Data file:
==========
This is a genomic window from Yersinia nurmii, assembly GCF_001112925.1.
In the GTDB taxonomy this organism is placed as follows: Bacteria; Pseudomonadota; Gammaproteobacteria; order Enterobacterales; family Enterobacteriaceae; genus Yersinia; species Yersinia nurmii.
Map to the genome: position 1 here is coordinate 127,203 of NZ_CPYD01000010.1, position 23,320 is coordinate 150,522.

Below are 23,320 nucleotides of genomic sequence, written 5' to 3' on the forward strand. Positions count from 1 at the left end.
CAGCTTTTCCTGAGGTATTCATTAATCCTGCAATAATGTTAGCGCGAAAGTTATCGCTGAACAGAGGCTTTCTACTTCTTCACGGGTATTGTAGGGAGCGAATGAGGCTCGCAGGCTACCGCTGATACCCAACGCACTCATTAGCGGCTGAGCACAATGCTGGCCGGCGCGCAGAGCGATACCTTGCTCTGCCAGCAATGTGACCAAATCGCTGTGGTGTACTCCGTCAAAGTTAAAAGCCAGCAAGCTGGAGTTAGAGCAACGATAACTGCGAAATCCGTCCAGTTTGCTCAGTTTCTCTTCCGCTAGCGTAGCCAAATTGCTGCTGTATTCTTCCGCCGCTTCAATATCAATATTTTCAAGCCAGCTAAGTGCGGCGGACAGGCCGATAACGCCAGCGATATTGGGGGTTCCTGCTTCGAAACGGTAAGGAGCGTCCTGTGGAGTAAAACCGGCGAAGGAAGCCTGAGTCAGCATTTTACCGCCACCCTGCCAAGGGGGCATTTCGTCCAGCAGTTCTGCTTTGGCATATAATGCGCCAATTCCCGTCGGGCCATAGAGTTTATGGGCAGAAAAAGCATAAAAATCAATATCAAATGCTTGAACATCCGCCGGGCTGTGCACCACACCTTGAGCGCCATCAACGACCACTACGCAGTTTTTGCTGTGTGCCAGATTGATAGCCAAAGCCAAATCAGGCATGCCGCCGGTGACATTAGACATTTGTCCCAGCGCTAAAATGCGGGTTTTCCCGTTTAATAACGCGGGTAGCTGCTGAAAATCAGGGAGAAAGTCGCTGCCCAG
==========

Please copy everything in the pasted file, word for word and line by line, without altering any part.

This is a genomic window from Yersinia nurmii, assembly GCF_001112925.1.
In the GTDB taxonomy this organism is placed as follows: Bacteria; Pseudomonadota; Gammaproteobacteria; order Enterobacterales; family Enterobacteriaceae; genus Yersinia; species Yersinia nurmii.
Map to the genome: position 1 here is coordinate 127,203 of NZ_CPYD01000010.1, position 23,320 is coordinate 150,522.

Below are 23,320 nucleotides of genomic sequence, written 5' to 3' on the forward strand. Positions count from 1 at the left end.
CAGCTTTTCCTGAGGTATTCATTAATCCTGCAATAATGTTAGCGCGAAAGTTATCGCTGAACAGAGGCTTTCTACTTCTTCACGGGTATTGTAGGGAGCGAATGAGGCTCGCAGGCTACCGCTGATACCCAACGCACTCATTAGCGGCTGAGCACAATGCTGGCCGGCGCGCAGAGCGATACCTTGCTCTGCCAGCAATGTGACCAAATCGCTGTGGTGTACTCCGTCAAAGTTAAAAGCCAGCAAGCTGGAGTTAGAGCAACGATAACTGCGAAATCCGTCCAGTTTGCTCAGTTTCTCTTCCGCTAGCGTAGCCAAATTGCTGCTGTATTCTTCCGCCGCTTCAATATCAATATTTTCAAGCCAGCTAAGTGCGGCGGACAGGCCGATAACGCCAGCGATATTGGGGGTTCCTGCTTCGAAACGGTAAGGAGCGTCCTGTGGAGTAAAACCGGCGAAGGAAGCCTGAGTCAGCATTTTACCGCCACCCTGCCAAGGGGGCATTTCGTCCAGCAGTTCTGCTTTGGCATATAATGCGCCAATTCCCGTCGGGCCATAGAGTTTATGGGCAGAAAAAGCATAAAAATCAATATCAAATGCTTGAACATCCGCCGGGCTGTGCACCACACCTTGAGCGCCATCAACGACCACTACGCAGTTTTTGCTGTGTGCCAGATTGATAGCCAAAGCCAAATCAGGCATGCCGCCGGTGACATTAGACATTTGTCCCAGCGCTAAAATGCGGGTTTTCCCGTTTAATAACGCGGGTAGCTGCTGAAAATCAGGGAGAAAGTCGCTGCCCAG